We plan to disseminate the results on our objectives by peer reviewed publications, presentations at internal project meetings and international scientific conferences. A detailed flowchart showing the study strategy from the inception of idea to design of study to planned conduct of study followed by publication strategy is shown in Fig. 1.


This systematic review is multifaceted with several short- and long-term goals. The short-term goals include a summary of the clinical findings from MR studies in the field of neurodegenerative diseases and the development of MR guidelines applicable to all the diseases. The long-term goals could be the identification of gaps in our knowledge in the field, pooling of existing datasets, and developing a common database of genetic instruments with a clear understanding of GWAS study designs. Although our current systematic review is focused on neurodegenerative diseases, it serves to provide an insight into the current state of MR studies in general. Furthermore, this systematic review along with its the comprehensive data abstraction tool could be directly applied for not only planning an MR study but also understanding the progress made in MR studies irrespective of the outcome under consideration.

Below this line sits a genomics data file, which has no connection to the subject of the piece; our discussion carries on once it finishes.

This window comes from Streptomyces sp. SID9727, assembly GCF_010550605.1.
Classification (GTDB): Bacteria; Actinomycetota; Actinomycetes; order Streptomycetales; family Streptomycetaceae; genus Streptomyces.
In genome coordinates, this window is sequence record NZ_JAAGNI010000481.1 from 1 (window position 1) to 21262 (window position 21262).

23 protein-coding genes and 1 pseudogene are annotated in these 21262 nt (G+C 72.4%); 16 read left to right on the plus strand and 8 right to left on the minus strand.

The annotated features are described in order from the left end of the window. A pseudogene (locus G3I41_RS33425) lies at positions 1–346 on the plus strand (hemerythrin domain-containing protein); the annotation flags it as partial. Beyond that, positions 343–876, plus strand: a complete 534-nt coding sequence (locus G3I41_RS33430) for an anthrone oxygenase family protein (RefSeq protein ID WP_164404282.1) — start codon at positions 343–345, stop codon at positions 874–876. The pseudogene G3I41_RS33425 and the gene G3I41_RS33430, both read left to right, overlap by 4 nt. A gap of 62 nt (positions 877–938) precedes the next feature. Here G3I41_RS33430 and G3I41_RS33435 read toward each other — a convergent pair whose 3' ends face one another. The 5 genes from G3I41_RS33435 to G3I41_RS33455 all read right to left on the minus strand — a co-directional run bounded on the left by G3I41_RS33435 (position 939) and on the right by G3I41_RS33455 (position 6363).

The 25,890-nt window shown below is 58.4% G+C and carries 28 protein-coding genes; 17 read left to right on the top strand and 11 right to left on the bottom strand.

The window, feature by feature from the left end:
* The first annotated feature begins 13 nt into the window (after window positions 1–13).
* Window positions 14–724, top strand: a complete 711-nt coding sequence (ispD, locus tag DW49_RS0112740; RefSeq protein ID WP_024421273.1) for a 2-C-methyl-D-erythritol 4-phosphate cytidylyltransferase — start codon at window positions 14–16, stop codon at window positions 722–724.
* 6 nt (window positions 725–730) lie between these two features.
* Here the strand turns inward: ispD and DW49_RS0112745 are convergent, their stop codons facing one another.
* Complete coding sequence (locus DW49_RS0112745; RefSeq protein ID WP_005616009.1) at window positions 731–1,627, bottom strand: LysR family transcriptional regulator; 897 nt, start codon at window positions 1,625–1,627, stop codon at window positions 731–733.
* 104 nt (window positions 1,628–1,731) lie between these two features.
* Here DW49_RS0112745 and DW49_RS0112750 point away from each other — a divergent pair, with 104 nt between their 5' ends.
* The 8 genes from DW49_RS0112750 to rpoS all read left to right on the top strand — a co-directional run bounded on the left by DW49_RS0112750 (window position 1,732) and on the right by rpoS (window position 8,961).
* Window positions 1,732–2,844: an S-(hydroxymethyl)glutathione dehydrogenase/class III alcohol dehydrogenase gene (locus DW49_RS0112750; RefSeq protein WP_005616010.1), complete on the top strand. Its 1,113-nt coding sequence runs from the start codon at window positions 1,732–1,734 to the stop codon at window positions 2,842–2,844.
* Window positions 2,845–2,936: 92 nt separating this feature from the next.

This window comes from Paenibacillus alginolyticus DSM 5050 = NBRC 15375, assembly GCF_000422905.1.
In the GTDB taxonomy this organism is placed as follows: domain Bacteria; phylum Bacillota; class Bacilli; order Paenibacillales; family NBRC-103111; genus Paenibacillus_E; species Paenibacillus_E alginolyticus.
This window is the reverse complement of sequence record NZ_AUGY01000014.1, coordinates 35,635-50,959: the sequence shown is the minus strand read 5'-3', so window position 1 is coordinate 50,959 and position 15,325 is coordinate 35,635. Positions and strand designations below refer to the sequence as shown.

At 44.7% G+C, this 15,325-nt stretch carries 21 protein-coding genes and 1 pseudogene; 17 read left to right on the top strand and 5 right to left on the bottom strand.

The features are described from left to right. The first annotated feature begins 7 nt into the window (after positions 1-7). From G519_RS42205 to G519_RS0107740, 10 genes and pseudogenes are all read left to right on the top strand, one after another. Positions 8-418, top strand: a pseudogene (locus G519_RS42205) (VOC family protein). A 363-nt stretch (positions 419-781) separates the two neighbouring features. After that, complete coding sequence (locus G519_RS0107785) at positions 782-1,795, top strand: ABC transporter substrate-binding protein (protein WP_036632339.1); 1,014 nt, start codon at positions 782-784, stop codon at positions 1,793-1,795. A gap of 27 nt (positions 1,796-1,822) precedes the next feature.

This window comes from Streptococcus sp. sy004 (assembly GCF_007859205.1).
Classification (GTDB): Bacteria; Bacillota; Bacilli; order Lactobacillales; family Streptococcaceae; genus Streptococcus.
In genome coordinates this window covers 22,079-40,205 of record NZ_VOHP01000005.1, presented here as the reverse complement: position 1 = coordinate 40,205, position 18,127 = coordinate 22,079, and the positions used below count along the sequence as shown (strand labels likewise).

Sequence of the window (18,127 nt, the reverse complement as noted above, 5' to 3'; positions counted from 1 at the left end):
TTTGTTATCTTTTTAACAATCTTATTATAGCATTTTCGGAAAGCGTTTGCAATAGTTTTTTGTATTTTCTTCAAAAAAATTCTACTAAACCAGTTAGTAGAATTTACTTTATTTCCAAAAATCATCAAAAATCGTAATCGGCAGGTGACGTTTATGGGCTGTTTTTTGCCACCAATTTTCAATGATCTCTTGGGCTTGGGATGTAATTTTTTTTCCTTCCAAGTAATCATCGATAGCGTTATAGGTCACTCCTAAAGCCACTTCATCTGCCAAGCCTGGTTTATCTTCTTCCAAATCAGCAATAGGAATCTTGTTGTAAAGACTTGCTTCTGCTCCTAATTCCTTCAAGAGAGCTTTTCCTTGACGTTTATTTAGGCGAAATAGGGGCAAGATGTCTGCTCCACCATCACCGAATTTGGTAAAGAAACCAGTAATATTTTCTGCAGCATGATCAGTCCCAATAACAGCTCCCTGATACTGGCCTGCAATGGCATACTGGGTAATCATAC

Despite several strengths, it is important to emphasize upon some of the limitations of current systematic review. Firstly, we did not use the Delphi expert consensus method to design our questionnaire. Employment of the Delphi method is believed to provide more rational decisions by a group of people on inclusion of specific questions in the questionnaire for judging the quality of studies [15]. It relies on the two main principles of diversity of expertise and independence of decisions by individual team members. Nevertheless, our team of reviewers includes experts from diverse areas of expertise including methodology, statistical genetics, and biology. Secondly, we did not include non-peer-reviewed literature. In addition to non-peer-reviewed findings revealed in conference abstracts and posters, we have also seen the recent emergence of preprint servers including bioRxiv as online publishing platforms for sharing non-peer-reviewed articles [16]. Although non-inclusion of non-peer-reviewed articles could introduce systematic bias in our findings, we decided in favor of peer-reviewed article as peer review process is expected to have major influence on MR methodology including sensitivity analysis. And lastly, it may be argued that we do not contact authors, and this may also introduce bias in our study. However, one of the main objectives of our study was to check the completeness of information in MR articles for readers to judge validity and reliability of results, without the need to contact the corresponding authors. Moreover, due to the comprehensive nature of our systematic review, we believe that it may not be possible for each author to send us information on numerous questions in a reasonable time frame.